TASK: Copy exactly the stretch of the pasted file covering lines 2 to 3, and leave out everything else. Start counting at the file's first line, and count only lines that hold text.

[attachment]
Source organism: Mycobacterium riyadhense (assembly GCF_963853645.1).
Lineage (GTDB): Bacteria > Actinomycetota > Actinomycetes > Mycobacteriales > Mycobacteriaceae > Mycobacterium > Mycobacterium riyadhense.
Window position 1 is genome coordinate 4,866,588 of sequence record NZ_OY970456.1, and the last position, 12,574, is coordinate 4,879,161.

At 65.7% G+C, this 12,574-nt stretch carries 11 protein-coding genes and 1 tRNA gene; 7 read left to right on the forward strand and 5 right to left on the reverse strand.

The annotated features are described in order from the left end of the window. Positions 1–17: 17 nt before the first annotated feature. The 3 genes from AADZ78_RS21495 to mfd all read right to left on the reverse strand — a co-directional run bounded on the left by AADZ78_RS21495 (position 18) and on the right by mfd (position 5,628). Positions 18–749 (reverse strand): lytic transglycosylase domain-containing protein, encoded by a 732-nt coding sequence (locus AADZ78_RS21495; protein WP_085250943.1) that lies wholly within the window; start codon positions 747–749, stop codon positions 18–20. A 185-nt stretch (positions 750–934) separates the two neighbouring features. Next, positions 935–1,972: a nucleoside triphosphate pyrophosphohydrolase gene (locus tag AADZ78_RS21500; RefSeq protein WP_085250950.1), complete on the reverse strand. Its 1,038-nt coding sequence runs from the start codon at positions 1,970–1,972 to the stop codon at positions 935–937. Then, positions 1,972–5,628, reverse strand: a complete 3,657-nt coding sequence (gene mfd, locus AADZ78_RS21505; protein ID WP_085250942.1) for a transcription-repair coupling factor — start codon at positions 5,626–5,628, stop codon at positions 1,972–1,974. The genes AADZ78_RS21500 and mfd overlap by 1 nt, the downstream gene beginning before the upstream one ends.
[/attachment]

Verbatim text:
Lineage (GTDB): Bacteria > Actinomycetota > Actinomycetes > Mycobacteriales > Mycobacteriaceae > Mycobacterium > Mycobacterium riyadhense.
Window position 1 is genome coordinate 4,866,588 of sequence record NZ_OY970456.1, and the last position, 12,574, is coordinate 4,879,161.